Part of the issue lay in the fact that the traditional broadcast model was eroding, particularly among younger viewers, who were slowly but surely migrating to the Internet. As the 2010s dawned, network ratings were the lowest they’d been since TV’s early days. And The CW still lagged well behind its four competitors.

The 2010-11 season, which introduced another high school drama (Hellcats) and a slightly older-skewing action drama (Nikita) would prove to be Ostroff’s last. After nearly a decade of working in broadcast television, she needed a break, and was looking to move her family to New York. She stuck around long enough to greenlight a new slate of shows for the 2011 season, then said her goodbyes.

Over the course of Ostroff’s five years, The CW had established itself as the prime network for young women. So it seemed a little odd when executives at CBS (which, as you’ll recall, owned The CW), announced that the network’s next president would be a man.

His name was Mark Pedowitz. And he was ready to shake things up.

Tune in soon-ish for one more chapter of the CW saga, in which I tie everything together in a way that will hopefully make some kind of sense.

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3 thoughts on “A Brief Unauthorized History of The CW (Part 3)”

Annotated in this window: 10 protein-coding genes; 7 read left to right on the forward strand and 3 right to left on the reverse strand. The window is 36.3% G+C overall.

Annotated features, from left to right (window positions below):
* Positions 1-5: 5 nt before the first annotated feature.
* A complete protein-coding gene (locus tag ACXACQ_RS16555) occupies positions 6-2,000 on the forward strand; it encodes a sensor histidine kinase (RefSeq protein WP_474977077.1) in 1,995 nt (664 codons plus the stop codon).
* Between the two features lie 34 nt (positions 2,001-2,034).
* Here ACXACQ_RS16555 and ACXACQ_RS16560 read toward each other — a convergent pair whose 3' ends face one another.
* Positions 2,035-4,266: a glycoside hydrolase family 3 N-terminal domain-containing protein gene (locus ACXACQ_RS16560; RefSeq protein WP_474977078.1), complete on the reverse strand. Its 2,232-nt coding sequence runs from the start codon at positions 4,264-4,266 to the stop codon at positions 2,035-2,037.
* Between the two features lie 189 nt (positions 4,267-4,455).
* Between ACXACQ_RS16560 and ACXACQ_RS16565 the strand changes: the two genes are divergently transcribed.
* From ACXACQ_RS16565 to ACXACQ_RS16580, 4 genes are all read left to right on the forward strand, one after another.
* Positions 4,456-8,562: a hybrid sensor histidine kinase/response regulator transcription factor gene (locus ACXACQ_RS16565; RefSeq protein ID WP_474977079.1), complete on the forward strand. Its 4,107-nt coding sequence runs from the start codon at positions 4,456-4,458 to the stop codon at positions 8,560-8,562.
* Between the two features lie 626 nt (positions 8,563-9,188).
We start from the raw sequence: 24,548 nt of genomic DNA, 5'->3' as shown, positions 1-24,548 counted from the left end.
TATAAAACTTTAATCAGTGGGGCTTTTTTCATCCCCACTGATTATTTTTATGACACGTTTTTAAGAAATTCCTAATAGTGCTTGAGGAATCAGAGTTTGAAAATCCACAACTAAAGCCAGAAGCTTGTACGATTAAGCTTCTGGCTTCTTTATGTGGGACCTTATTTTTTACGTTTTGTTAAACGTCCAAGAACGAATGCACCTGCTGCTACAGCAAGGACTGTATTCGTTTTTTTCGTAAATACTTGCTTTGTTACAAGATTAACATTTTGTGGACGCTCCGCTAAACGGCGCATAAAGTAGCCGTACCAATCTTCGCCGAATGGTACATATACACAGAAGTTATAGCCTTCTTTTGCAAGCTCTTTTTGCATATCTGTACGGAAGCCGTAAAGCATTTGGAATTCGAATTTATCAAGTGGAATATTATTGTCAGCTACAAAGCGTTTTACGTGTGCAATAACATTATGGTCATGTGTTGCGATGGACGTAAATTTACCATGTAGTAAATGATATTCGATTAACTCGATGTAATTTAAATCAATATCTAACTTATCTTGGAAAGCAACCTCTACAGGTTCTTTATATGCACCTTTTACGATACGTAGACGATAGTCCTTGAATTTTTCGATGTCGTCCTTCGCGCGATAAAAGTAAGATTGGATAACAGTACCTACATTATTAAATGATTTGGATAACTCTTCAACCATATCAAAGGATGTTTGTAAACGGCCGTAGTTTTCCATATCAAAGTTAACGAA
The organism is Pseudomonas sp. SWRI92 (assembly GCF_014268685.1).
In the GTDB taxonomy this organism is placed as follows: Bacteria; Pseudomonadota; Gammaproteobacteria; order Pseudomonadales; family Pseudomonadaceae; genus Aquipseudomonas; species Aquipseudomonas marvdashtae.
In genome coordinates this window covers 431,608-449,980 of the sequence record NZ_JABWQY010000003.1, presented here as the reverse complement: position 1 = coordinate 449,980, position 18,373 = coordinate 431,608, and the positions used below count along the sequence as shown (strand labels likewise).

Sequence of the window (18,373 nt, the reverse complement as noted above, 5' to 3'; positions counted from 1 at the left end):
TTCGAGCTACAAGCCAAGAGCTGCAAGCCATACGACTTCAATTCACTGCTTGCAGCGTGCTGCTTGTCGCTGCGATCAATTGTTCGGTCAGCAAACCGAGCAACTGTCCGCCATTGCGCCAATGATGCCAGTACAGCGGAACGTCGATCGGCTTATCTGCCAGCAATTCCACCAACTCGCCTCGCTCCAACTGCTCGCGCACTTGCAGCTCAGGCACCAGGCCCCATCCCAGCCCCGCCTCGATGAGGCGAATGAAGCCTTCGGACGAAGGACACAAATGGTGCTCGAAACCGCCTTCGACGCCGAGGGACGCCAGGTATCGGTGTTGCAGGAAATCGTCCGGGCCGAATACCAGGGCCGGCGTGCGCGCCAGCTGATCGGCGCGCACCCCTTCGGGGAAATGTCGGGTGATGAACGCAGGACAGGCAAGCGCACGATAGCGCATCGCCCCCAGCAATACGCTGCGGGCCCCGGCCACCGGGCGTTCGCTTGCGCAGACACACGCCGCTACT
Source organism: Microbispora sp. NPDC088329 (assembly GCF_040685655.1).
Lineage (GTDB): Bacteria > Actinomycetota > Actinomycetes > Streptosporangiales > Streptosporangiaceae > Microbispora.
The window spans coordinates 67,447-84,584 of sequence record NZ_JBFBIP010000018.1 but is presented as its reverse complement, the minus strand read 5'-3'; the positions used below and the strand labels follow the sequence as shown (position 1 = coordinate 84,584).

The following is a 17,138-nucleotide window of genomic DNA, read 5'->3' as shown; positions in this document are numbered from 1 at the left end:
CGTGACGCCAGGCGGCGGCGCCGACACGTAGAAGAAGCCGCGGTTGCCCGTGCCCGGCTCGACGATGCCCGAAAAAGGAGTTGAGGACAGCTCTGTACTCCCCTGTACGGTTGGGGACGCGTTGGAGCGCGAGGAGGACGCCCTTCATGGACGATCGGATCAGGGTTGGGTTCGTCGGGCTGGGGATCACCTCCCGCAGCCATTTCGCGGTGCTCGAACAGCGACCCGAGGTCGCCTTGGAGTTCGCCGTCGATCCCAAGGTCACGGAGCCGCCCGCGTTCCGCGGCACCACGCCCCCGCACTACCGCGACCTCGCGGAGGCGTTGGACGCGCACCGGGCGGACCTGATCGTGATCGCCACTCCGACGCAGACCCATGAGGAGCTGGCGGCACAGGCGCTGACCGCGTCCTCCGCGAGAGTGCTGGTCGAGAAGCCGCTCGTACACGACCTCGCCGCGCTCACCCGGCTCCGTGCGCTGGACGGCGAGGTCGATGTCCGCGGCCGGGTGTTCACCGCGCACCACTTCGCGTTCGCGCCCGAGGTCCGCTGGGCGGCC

1. I just discovered Part 3 two months late, because I’d bookmarked and been checking https://criticallytouched.wordpress.com/tag/television/ regularly, and that’s had no updates since Part 2 was posted! I only checked the comment thread again on Part 2 tonight as a lark, and was very plesantly surprised to see Jeremy Grayson’s reply! As for Part 3, I read it with great enjoyment… very good information well presented. I am especially looking forward to Part 4’s presumed coverage of the Arrow-verse years, the part of the CW story (post-Buffy) that I know the most about!

    Like

    1. I’ve just edited the CW articles to include links to future posts at the bottom. I also noticed a posting error I’ve made w/r/t tagging Television posts. I’ll be fixing that shortly. Thanks for the heads up!

      Like